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John Harvard's Journal

Human Rights: Inalienable, Unfulfilled

March-April 2009

Articles from the Universal Declaration of Human Rights were projected onto Harvard buildings in December. The “60.30.1” light installation--created by artist Julie Mallozzi, then acting co-director of Harvard’s Film Study Center, with animation created by Norah Solorzano, a teaching assistant in the department of visual and environmental studies--was commissioned by the Film Study Center, the Carr Center for Human Rights Policy, and the University Committee on Human Rights Studies.

Articles from the Universal Declaration of Human Rights were projected onto Harvard buildings in December. The “60.30.1” light installation--created by artist Julie Mallozzi, then acting co-director of Harvard’s Film Study Center, with animation created by Norah Solorzano, a teaching assistant in the department of visual and environmental studies--was commissioned by the Film Study Center, the Carr Center for Human Rights Policy, and the University Committee on Human Rights Studies.

Kris Snibbe/Harvard News Office

Faust, Sen, and Farmer

Faust, Sen, and Farmer

Stephanie Mitchell/Harvard News Office

A performance by Malian singer and women’s-rights advocate Oumou Sangare concluded the commemorative event at the Harvard Kennedy School.

A performance by Malian singer and women’s-rights advocate Oumou Sangare concluded the commemorative event at the Harvard Kennedy School.

Stephanie Mitchell/Harvard News Office

In December, Harvard commemorated the sixtieth anniversary of the Universal Declaration of Human Rights, promulgated in the aftermath of World War II to help prevent future wars and to provide a model for how nations and their citizens should treat each other. Yet the very evening after the Declaration was adopted by the United Nations General Assembly, Eleanor Roosevelt—who chaired the UN committee that drafted the document—questioned “whether a mere statement of rights without legal obligation would inspire governments to see that these rights were observed.” As President Drew Faust said in recalling Roosevelt’s words, “We cannot be complacent, because as uplifting as the Declaration is…every day, every single one of those articles is violated somewhere.”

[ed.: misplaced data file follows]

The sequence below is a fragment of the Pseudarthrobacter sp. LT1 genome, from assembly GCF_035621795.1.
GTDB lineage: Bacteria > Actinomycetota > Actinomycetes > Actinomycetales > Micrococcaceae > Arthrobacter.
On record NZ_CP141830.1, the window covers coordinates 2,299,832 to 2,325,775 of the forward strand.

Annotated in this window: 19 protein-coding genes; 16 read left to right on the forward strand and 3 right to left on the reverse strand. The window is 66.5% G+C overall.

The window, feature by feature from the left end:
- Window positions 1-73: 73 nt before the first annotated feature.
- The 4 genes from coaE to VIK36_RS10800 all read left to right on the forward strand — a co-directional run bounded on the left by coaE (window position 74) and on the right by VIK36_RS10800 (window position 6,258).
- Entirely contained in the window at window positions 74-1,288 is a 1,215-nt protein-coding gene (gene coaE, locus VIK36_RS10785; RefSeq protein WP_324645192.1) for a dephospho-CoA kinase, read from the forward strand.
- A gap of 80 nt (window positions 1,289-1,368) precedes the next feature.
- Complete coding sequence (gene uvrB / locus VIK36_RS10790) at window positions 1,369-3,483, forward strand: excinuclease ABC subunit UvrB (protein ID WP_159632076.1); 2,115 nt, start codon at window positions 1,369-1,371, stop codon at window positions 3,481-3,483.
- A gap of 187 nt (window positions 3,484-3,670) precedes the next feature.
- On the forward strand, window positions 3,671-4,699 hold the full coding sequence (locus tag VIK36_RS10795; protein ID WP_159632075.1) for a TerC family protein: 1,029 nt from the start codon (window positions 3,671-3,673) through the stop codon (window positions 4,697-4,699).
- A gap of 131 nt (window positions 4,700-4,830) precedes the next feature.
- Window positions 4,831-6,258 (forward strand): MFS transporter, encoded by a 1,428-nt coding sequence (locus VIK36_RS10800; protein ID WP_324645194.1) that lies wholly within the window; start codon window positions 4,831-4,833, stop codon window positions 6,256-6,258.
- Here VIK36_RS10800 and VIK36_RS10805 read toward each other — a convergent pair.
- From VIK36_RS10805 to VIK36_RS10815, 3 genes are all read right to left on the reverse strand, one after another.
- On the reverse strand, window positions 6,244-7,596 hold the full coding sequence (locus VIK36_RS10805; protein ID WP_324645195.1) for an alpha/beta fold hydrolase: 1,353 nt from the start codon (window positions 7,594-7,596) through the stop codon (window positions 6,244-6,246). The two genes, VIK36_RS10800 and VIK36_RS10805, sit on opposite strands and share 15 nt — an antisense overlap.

Faust spoke on December 10 at a public event at the Harvard Kennedy School that capped a week of commemorative observances. The evening began with dramatic readings of each article, and concluded with a performance by Malian singer and women’s rights advocate Oumou Sangare. The intellectual core was a panel discussion with “two extraordinary human rights thinkers and practitioners,” said Faust—Lamont University Professor Amartya Sen and Presley professor of social medicine Paul Farmer—who took up Roosevelt’s question and sought to establish “how far we have come and how far we have to go.”

The Declaration, said Sen, contributed to the world of ideas in at least four distinct ways. First, it took the view that human rights should not be seen as protective legal instruments but as ethical demands that might lead to legislation; it is a call to “reorganize the world in such a way that these rights are actually realized.” Second, by recognizing that laws are not the only avenue for advancing its agenda, the Declaration’s fulfillment has come to depend on “many other ways of advancing the cause,” including public discussion, social monitoring, investigative reporting and the normal functioning of the media. Third, the Declaration “takes a much larger list of freedoms and claims under its protective umbrella” than “the American declaration of 1776 and the French declaration of 1789”: it asserts “not only basic political rights, but the right to social security and the right to work, the right to education, protection against unemployment, the right to join trade unions and the right of just and favorable remuneration.” Finally, said Sen, the Declaration is “remarkable…in that it applies to everybody in the world without exception.”

The importance of universal application was underlined when Farmer responded to a question about his work, which centers on providing healthcare to the poor. “In medicine,” he said, “if we have no recourse to a rights framework, people who are living in poverty are in big trouble. Why? Because the total commodification of medicine means that in any setting, some people will always be priced out of the market. You need a safety net for the…destitute sick. Is that socialist? I don’t know…but I know that the notion of markets and commodities for everything doesn’t help everyone, and if your constituents—as mine happen to be—are people who live in poverty, we need complementary frameworks.” As Sen concluded in his assessment of the Declaration, even though the rights it articulates remain unrealized for many, its “vision remains hugely important in the contemporary world.”